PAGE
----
15 And unto one he gave five talents, to another two, and to another one; to every man according to his several ability; and straightway took his journey.
16 Then he that had received the five talents went and traded with the same, and made them other five talents.
17 And likewise he that had received two, he also gained other two.
18 But he that had received one went and digged in the earth, and hid his lord’s money.

I’m sure you know where I’m going with this but think for a minute, is this just a spiritual law?  Is Jesus only referring to “righteousness” here?  Is it remotely possible that He could be speaking about scientific knowledge?  What about artistic talents?  And who knows, maybe, just maybe, physical ones?  I want to make it very clear that I feel we all have been given 5 talents, some maybe just 2 or even 1 but we all have the responsibility to develop them and it is in the process of developing of those talents that we reap our reward.  No, being a pro athlete isn’t going to get you a VIP pass into heaven.  And no, Einstein won’t get special treatment just because people have heard of him and he figured out Newton was wrong.  However, often when we push ourselves to master any subject, we gain invaluable knowledge and experience which refine our character.
Now, I’m no feminist.  Just ask Kacee.  But, I think it’s worth noting that far too often women seem to fall victim to this idea that they can’t improve themselves, often thinking they’re here to raise children, and no more.  Raising children is arguably the most honorable duty in this life but it doesn’t need to be the only thing in a person’s life either!  I was so proud of Kacee for selflessly quitting her job to devote herself to the raising of Ames but I’m just as proud of her because she pushes herself to achieve things that are mistakenly reserved for bygone days.  She wasn’t satisfied with her collegiate PRs and decided to do something about it.   She wanted to run a sub-18:00 5k.  She knew she could but it just never happened in college.  For months now she has been cranking out 60-70 mile weeks all while still being the best mom in the world.  Just 2 days ago, we drove out to San Francisco (with my sister Heidi, mother of 3, who is also training hard) to race in an elite collegiate race at sea level to give her the opportunity to make this happen.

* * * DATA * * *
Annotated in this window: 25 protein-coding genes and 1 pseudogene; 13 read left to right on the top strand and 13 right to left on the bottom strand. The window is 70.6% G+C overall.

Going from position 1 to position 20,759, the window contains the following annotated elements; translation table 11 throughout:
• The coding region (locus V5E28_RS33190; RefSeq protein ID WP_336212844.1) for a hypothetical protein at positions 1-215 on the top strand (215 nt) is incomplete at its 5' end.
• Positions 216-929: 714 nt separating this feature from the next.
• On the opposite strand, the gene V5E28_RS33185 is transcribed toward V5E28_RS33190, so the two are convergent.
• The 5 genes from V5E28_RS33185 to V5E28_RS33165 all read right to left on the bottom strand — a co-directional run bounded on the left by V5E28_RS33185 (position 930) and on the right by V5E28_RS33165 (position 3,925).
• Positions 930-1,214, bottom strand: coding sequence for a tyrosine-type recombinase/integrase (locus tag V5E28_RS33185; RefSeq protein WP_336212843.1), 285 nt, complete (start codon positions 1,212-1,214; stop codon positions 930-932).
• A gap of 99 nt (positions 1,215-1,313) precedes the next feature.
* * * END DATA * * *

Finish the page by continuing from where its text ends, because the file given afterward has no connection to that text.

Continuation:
Guess what?  17:45.  To see the fulfillment in her eyes and knowing the work she has put into developing her talents was amazing to see.  Has she neglected her son?  Absolutely not.  Has she developed an amazing ability to confidently press onward even while experiencing immense pain?  Yes!!  It is fantastic to see her develop eternal skills all while in the pursuit of her dreams and have amazing experiences to go along with it.
I need to give a quick shout out to one of the amazing people I coach, Brooke Davies.  She was a great runner at UVU recently and now teaches at Provo HS.  She came to me saying that she has lofty goals in the steeplechase and decided that she isn’t done chasing them.  Here’s how she describes it in her fantastic blog post:

Many of you might be like… what? Like a road race? I thought you were sick! What is going on? Didn’t you graduate? Why are you racing?

Well, I’ve secretly been training for about 2 months. When I say secretly I mean I haven’t told too many people. Why? Because it’s SCARY.

Towards the middle of January I finally mustered up the courage to finally train, actually train. I wanted to go for it. I wanted to see what my body could do, and reach my potential. But that is scary because that means I can fail.

I have a LOT of work to do. But I’m doing it. No matter how crazy, or how little sense it makes, I’m going for it. I want that PR, I want my potential, so I’m going for it. I want my kids one day to know that their mom did everything she could to become her best, reach her best, and do her best, in everything. That she overcame fear, failure, and bounced back to get what she wanted.

 

Now…how did that Parable of the Talents end?  The servant who only received one talent said on the day of reckoning “I was afraid, and went and hid thy talent in the earth: lo, there thou hast that is thine.”  His lord responded by saying “Thou wicked and slothful servant.”  But to those two servants who, despite different levels of monetary endowment, he said:


Well done, good and faithful servant; thou hast been faithful over a few things, I will make thee ruler over many things: enter thou into the joy of thy lord.

Do not be afraid to reach for something.  Use your time here on Earth, however long or short it ends up being, to make the most of yourself.  Let your kids see you achieve your goals and who knows, maybe they’ll learn how to do the same.